Some providers offer school-age transportation as an extra service, but many parents with younger children will continue their search because they do not want their child someone else's car. You might have to take into consideration what age groups you really want to care for. If you have helpers and you can do transportation without taking the babies and preschoolers along, you have a better chance to get more enrollments. If you offer transportation, but you aren't getting enrollments for younger children, then consider caring for all school age.

Also some providers are doing a lot more running around in the car beyond school transportation. Providers are doing grocery shopping and other errands during their business hours. If you were working an outside job with an employer, you could not be doing your personal errands during your working hours. Don't do these things during your business hours when you are being paid to care for other's children.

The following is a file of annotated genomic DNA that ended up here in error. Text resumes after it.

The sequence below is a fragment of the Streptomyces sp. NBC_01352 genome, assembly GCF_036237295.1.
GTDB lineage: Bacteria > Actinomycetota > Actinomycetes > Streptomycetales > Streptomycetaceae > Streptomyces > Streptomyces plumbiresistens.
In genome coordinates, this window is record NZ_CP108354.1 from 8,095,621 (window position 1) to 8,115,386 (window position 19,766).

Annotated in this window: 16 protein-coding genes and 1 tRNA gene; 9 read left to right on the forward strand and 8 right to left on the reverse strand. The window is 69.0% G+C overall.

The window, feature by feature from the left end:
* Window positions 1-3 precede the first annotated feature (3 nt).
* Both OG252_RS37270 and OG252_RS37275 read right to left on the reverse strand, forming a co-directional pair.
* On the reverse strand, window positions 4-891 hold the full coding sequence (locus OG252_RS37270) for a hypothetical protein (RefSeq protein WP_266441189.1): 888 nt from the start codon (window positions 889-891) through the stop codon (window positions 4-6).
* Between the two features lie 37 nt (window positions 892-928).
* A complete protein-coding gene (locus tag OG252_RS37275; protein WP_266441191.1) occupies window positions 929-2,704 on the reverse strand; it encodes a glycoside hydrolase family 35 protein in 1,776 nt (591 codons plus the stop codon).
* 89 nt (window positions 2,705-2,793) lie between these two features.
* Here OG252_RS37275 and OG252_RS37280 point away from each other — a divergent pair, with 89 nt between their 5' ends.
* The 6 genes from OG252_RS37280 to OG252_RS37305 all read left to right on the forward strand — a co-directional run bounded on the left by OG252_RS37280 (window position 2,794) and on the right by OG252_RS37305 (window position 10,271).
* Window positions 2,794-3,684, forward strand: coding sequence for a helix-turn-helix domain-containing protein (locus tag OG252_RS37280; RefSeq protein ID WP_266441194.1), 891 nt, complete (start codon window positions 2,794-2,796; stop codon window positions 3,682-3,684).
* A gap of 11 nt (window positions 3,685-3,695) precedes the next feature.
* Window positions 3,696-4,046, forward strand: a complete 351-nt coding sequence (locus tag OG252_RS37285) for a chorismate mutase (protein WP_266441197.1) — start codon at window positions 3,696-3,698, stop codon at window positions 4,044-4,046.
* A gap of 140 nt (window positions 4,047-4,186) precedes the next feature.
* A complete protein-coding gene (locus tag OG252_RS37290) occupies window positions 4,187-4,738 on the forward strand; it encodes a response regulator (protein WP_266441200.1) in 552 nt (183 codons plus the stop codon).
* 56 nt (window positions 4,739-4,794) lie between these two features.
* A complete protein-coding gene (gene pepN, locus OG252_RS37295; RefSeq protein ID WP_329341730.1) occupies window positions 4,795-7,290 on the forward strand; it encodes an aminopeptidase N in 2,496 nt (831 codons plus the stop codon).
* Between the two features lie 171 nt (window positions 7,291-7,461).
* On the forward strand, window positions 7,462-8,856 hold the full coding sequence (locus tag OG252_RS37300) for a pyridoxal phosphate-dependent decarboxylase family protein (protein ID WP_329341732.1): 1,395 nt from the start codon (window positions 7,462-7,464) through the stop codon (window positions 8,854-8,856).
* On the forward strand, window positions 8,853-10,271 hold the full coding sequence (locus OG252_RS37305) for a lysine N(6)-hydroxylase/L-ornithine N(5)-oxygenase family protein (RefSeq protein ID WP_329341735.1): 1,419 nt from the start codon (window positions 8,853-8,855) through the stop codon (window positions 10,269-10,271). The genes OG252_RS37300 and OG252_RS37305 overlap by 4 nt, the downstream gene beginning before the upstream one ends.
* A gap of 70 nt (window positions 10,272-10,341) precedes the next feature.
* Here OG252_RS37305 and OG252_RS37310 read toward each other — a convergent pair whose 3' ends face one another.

Evaluate yourself

If you are struggling with your child care business, evaluate yourself and your environment. Ask yourself questions that parent would ask. Look at your environment the way a parent would look at it. Ask other providers to come visit your child care for some feedback and suggestions. Sometimes a different set of eyes sees things differently. Just remember it is constructive criticism if you do this. There could be a number of other factors not even listed in this article. Hopefully this gave you some insight as to the Why...


By Pat Alexander, 
NAFCC accredited provider - Elk Grove, CA 
Licensed since 1971